Another new heart valve procedure will be available soon in Vero Beach.
Just three years ago, Vero Drs. Mark Malias and Cary Stowe were among the first cardio-thoracic surgeons in Florida to perform the now widely used trans-aortic valve replacement (TAVR) procedure.
Now Malias and the Welsh Heart Center team are aiming to add another new procedure to their collective resumes: one to treat problems with the heart’s mitral valve.
It is true, according Heart.org, that problems with the aortic valve are far more common than those of the mitral valve. It says only 2 percent of the world’s population suffers from mitral valve problems – but that’s still more than 156 million people worldwide, and until quite recently there were no proven ways to treat the condition known as “mitral valve regurgitation.”
Mitral valve regurgitation occurs when the flaps of mitral valve bulge or “prolapse” into the heart’s left upper chamber, the atrium. This can cause blood inside the heart to leak backwards.
“Symptoms of mitral valve prolapse can vary widely from one person to another,” according to the Mayo Clinic. Those symptoms can include “irregular heartbeat (arrhythmia), dizziness or lightheadedness, difficulty breathing or shortness of breath, often during physical activity or even when lying flat.”
General fatigue makes Mayo’s list as well, so it’s a difficult diagnosis to make.
When it comes to treatment, Malias is clearly energized by a new device that has garnered FDA approval for treating mitral valve prolapse: the MitraClip from Abbott Labs.
“Lots of mitral repairs or mitral replacement options are still in the R&D phase,” Malias says, “but there’s a whole host of them primed and getting ready to come on the market.
“Some are in FDA-regulated trials. Others are past some of the trials and getting ready to be released, and we’ve already embarked on a MitraClip program [in the Cleveland Clinic Florida system].
“The MitraClip,” Malias explains, “is a product from Abbott where they pinch two leaflet portions of the valve together and hold them together to minimize or lessen the amount of regurgitation across that valve. It’s a great option for patients.
“As a surgeon, I’d prefer a surgical repair when we can, but there is a subset of patients with functional mitral regurgitation [for whom] surgical repair doesn’t have the same benefits.”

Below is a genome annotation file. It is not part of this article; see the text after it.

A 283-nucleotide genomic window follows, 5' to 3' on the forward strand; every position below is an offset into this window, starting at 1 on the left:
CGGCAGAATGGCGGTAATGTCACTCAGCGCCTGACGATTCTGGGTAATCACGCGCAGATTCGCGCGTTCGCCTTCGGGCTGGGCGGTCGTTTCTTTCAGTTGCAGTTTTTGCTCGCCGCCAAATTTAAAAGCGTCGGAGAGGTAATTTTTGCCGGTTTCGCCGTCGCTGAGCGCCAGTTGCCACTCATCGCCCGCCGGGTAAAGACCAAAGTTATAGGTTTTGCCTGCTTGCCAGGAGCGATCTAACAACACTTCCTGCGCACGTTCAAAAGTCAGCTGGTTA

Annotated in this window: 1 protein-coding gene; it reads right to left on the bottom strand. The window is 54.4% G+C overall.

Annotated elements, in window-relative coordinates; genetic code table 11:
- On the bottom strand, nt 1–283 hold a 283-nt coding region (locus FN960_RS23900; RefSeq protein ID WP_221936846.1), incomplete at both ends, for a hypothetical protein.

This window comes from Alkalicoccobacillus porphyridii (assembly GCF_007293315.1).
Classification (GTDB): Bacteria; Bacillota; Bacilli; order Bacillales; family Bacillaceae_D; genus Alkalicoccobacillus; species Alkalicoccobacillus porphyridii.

The MitraClip is currently in use at Cleveland Clinic’s Weston hospital and Malias is hoping to launch it Vero Beach in the near future.
“I think one of the big advantages for the community that we didn’t have before the Cleveland Clinic merger or buyout or however you want to phrase it, is the networking opportunities we are experiencing with other Cleveland Clinic facilities,” he says.
“Whether it’s Martin or Weston, we meet on a weekly basis to discuss difficult cases. I know it’s not sexy like a new [surgical] robot, but that daily or weekly interaction about difficult cases is very helpful.”
In fact, Malias adds, “we’re having a meeting on Wednesday night with all the cardiac teams. Not just the surgeons, but the diagnostic cardiologists and interventional cardiologists, on a Zoom or Go-To-Meeting format to discuss cases and talk about how to kick off MitraClip up here.
“They’re not doing MitraClip in Martin, but they do it down in Weston, so it’s this collaboration along the [Cleveland Clinic] network that is going to be a big benefit for the patients of this community.”
Malias concludes by adding: “It is exciting because there are resources at other places that our patients would benefit from and there’s resources there that can help us bring that technology and new things here” to Vero Beach.
If you think you may have a mitral valve problem, consult your primary care physician. He or she will likely direct you to a specialist to confirm or refute a mitral valve prolapse diagnosis.
Dr. Mark Malias is a cardio-thoracic surgeon with the Cleveland Clinic Indian River Hospital and the Welsh Heart Center. His office is at 3450 11th Court, Suite 105. The phone number is 772-563-4580.